August 17

August Seventeenth

My judgments were never appealed from, and if they had been, they would have stuck like wax, as I gave my decisions on the principles of common justice and honesty between man and man, and relied not on law learning; for I have never read a page in a law book in my life.

David Crockett

 

David Crockett born, 1786

 

 

We were ordered to commence our retrograde movement at 8.30 o'clock, but didn't till about 10 o'clock a. m. As usual our division goes as train guard. We passed through Middletown about midnight; didn't stop to do much foraging; arrived at Newtown about 2 o'clock a. m., and passing through, the men nearly stripping the place of everything; got breakfast at Winchester and stopped near Clifton farm. Foraging is allowed, owing to the levies made for money on places by the enemy, which if not paid have been burnt, in Maryland and Pennsylvania, such as Williamsport, Chambersburg, etc. It is desired, too, to strip the Shenandoah Valley of all supplies in order to keep the enemy out of it.

August 17, 1863

Monday. We got cooled off before the day was over, yesterday. A shower came up and a hard gale of wind with it. The rain soaked up the ground so the tent pins pulled out, and one after another our tents went down until only one was left that stuck and hung until a fellow crawled out and started one peg, and then that went. We had to lie on our tents to keep them from blowing away.

A darkey caught a catfish to-day that weighed twenty pounds and one he called a buffalo fish that weighed ten pounds. We have spent a lot of good money for hooks and lines, but so far have not had a bite. I got fast to a log or something, and broke my hook. The weather is cloudy to-day, and there is every sign of a real rain storm.

August 17, 1914.


I have Belgium on my soul. Brave little country that has given new proof of its courage and nobility, and surprised the world with a ruler who is a man, as well as king. It occurs to me more than ever to-day in what a wonderful epoch we have lived. I simply can't talk about it. The suspense is so great. I heard this morning from an officer that the English troops are landing, though he tells me that in London they don't yet know that the Expedition has started. If that is true, it is wonderful. Not a word in the papers yet, but your press is not censored as ours is. I fancy you know these things in New York before we do, although we are now getting a newspaper from Meaux regularly. But there is never anything illuminating in it. The attitude of the world to the Belgian question is a shock to me. I confess to have expected more active indignation at such an outrage.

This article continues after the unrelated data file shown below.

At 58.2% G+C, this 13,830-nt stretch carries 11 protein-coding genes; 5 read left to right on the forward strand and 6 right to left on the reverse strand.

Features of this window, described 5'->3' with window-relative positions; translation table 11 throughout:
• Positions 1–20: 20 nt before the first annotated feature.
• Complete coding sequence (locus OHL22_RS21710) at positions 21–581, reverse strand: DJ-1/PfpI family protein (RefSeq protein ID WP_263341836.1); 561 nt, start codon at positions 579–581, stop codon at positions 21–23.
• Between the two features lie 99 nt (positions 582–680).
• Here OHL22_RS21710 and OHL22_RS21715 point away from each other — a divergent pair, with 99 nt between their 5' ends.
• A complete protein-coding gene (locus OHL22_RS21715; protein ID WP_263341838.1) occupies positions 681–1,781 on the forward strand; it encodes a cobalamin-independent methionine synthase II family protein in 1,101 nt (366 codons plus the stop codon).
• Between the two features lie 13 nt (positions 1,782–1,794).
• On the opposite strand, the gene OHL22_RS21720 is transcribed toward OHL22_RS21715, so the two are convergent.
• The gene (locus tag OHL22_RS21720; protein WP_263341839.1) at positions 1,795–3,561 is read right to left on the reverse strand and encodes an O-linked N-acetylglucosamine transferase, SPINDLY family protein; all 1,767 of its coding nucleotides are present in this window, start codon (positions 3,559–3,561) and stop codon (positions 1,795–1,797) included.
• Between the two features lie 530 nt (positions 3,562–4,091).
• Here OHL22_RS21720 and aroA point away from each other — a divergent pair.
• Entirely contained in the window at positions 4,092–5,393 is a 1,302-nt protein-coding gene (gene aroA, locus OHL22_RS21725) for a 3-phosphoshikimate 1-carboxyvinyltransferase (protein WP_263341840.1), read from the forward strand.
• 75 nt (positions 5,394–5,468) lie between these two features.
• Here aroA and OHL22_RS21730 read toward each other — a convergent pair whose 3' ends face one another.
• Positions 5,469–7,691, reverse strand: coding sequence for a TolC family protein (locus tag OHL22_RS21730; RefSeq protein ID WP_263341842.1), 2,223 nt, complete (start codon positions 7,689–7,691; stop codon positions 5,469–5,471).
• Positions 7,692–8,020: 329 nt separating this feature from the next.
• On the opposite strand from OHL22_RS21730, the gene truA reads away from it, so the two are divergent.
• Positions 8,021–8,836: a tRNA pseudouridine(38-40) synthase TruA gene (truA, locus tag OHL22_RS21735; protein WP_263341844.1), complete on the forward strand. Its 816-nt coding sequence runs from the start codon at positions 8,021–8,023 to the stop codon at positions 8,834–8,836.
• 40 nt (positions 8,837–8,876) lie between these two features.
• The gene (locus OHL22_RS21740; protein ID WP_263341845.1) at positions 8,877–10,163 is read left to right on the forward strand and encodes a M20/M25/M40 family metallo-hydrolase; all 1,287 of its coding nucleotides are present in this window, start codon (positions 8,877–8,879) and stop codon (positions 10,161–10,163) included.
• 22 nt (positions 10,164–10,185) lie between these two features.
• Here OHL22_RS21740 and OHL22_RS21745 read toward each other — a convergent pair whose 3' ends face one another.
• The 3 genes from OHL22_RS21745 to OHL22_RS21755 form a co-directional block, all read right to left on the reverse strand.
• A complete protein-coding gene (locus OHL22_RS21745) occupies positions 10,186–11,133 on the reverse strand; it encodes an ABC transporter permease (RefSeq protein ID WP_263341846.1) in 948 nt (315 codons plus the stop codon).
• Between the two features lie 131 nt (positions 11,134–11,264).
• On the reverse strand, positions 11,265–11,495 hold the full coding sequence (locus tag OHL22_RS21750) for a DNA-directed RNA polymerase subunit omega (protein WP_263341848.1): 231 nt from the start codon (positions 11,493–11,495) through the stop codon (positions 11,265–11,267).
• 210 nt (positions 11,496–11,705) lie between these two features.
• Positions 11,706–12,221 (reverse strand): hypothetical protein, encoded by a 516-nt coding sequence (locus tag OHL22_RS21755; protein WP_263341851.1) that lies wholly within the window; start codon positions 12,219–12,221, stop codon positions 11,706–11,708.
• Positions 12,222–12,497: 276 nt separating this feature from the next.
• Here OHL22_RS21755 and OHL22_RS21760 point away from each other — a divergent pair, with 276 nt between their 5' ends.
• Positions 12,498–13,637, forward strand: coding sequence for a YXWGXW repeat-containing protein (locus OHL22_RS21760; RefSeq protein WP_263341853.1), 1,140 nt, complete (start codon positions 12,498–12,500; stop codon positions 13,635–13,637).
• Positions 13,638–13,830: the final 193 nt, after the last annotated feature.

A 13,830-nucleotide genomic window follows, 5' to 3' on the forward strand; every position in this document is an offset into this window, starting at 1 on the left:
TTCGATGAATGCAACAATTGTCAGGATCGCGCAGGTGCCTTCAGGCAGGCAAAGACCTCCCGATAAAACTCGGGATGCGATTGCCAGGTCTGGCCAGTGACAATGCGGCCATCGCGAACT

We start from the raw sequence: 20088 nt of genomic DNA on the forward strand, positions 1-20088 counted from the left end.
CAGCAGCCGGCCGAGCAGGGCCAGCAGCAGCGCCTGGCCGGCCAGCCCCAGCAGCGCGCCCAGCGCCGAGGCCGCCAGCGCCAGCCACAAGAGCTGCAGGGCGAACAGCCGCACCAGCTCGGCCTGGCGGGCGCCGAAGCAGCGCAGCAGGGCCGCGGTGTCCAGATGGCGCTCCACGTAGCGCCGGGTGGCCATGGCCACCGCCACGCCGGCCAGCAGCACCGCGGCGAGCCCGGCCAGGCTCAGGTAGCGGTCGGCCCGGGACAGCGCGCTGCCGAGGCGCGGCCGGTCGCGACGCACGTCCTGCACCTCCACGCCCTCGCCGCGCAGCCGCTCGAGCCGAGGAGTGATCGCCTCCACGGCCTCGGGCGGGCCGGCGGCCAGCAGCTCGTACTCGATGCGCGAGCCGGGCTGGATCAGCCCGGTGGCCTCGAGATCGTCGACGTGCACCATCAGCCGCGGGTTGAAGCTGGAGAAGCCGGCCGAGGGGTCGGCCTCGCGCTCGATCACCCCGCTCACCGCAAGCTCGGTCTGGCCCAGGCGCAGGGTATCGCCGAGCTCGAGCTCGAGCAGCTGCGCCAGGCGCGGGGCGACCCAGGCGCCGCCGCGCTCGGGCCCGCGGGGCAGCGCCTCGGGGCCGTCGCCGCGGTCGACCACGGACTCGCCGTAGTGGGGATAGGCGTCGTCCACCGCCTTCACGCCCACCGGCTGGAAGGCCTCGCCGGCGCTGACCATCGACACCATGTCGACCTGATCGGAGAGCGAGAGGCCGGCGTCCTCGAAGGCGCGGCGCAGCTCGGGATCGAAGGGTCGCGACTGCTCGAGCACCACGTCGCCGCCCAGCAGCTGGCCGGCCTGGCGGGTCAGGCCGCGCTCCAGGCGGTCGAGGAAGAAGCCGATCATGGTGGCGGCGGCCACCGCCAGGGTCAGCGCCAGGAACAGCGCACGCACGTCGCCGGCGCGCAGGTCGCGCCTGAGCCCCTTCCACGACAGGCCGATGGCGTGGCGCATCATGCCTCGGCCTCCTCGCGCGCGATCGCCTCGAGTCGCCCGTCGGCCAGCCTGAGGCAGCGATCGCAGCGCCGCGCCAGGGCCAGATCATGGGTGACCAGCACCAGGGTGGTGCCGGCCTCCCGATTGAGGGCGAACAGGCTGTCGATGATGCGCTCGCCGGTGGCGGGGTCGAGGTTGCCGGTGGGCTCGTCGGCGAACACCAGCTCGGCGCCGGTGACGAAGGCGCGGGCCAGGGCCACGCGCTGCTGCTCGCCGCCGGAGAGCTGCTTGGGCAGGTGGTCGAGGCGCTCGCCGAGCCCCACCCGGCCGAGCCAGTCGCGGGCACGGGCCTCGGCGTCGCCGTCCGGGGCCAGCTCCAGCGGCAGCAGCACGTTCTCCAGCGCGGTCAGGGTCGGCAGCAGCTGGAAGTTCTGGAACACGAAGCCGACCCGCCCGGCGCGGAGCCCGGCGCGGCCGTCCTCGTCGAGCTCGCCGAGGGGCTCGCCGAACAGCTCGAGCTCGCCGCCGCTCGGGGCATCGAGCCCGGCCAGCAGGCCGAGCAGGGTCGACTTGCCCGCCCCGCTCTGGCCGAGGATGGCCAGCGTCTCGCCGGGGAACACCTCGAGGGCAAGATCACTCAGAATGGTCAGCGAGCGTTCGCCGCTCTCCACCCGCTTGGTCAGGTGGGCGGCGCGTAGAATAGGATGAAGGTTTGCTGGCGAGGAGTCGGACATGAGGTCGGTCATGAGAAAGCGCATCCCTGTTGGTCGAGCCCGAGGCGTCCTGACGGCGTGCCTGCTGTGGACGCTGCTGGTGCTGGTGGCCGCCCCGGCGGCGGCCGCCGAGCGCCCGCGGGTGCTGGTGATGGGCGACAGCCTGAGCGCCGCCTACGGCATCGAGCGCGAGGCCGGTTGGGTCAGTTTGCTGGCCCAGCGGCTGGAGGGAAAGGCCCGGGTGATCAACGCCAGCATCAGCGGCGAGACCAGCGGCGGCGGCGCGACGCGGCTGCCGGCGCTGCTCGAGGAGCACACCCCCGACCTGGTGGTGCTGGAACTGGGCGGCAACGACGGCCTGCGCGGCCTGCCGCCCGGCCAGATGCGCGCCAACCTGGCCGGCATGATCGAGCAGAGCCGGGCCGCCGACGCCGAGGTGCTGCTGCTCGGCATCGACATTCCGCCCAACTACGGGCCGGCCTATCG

Everything is very quiet here. Our little commune sent two hundred men only, but to take two hundred able-bodied men away makes a big hole, and upsets life in many ways. For some days we were without bread: bakers gone. But the women took hold and, though the bread is not yet very good, it serves and will as long as flour holds out. No one complains, though we already lack many things. No merchandise can come out yet on the railroads, all the automobiles and most of the horses are gone, and shops are shy of staple things.

Really I don't know which are the more remarkable, the men or the women. You may have read the proclamation of the Minister of Agriculture to the women of France, calling on them to go into the fields and get in the crops and prepare the ground for the sowing of the winter wheat that the men on returning might not find their fields neglected nor their crops lost. You should have seen the old men and the women and the youngsters respond. It is harvest-time, you know, just as it was in the invasion of 1870.

In a few weeks it will be time to gather the fruit. Even now it is time to pick the black currants, all of which go to England to make the jams and jellies without which no English breakfast table is complete.